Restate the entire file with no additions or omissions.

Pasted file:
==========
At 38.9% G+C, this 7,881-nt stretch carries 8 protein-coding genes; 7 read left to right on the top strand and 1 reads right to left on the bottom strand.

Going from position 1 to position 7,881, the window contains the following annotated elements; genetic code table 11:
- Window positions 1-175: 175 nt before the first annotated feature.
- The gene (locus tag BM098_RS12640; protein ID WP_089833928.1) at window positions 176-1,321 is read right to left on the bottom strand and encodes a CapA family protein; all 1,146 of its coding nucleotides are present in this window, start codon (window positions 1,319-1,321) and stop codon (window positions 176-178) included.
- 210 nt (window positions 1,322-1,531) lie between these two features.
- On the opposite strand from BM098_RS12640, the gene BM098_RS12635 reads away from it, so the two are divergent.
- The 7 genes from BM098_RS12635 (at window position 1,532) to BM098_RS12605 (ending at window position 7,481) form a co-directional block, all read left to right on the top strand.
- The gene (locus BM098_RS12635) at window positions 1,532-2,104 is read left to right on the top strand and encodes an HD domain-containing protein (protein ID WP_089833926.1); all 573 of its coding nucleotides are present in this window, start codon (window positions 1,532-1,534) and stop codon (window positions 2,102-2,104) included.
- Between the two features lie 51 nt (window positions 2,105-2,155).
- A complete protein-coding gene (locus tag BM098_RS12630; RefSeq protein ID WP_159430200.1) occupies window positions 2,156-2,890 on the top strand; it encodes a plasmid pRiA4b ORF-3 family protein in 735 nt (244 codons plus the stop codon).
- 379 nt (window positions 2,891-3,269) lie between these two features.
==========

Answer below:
At 38.9% G+C, this 7,881-nt stretch carries 8 protein-coding genes; 7 read left to right on the top strand and 1 reads right to left on the bottom strand.

Going from position 1 to position 7,881, the window contains the following annotated elements; genetic code table 11:
- Window positions 1-175: 175 nt before the first annotated feature.
- The gene (locus tag BM098_RS12640; protein ID WP_089833928.1) at window positions 176-1,321 is read right to left on the bottom strand and encodes a CapA family protein; all 1,146 of its coding nucleotides are present in this window, start codon (window positions 1,319-1,321) and stop codon (window positions 176-178) included.
- 210 nt (window positions 1,322-1,531) lie between these two features.
- On the opposite strand from BM098_RS12640, the gene BM098_RS12635 reads away from it, so the two are divergent.
- The 7 genes from BM098_RS12635 (at window position 1,532) to BM098_RS12605 (ending at window position 7,481) form a co-directional block, all read left to right on the top strand.
- The gene (locus BM098_RS12635) at window positions 1,532-2,104 is read left to right on the top strand and encodes an HD domain-containing protein (protein ID WP_089833926.1); all 573 of its coding nucleotides are present in this window, start codon (window positions 1,532-1,534) and stop codon (window positions 2,102-2,104) included.
- Between the two features lie 51 nt (window positions 2,105-2,155).
- A complete protein-coding gene (locus tag BM098_RS12630; RefSeq protein ID WP_159430200.1) occupies window positions 2,156-2,890 on the top strand; it encodes a plasmid pRiA4b ORF-3 family protein in 735 nt (244 codons plus the stop codon).
- 379 nt (window positions 2,891-3,269) lie between these two features.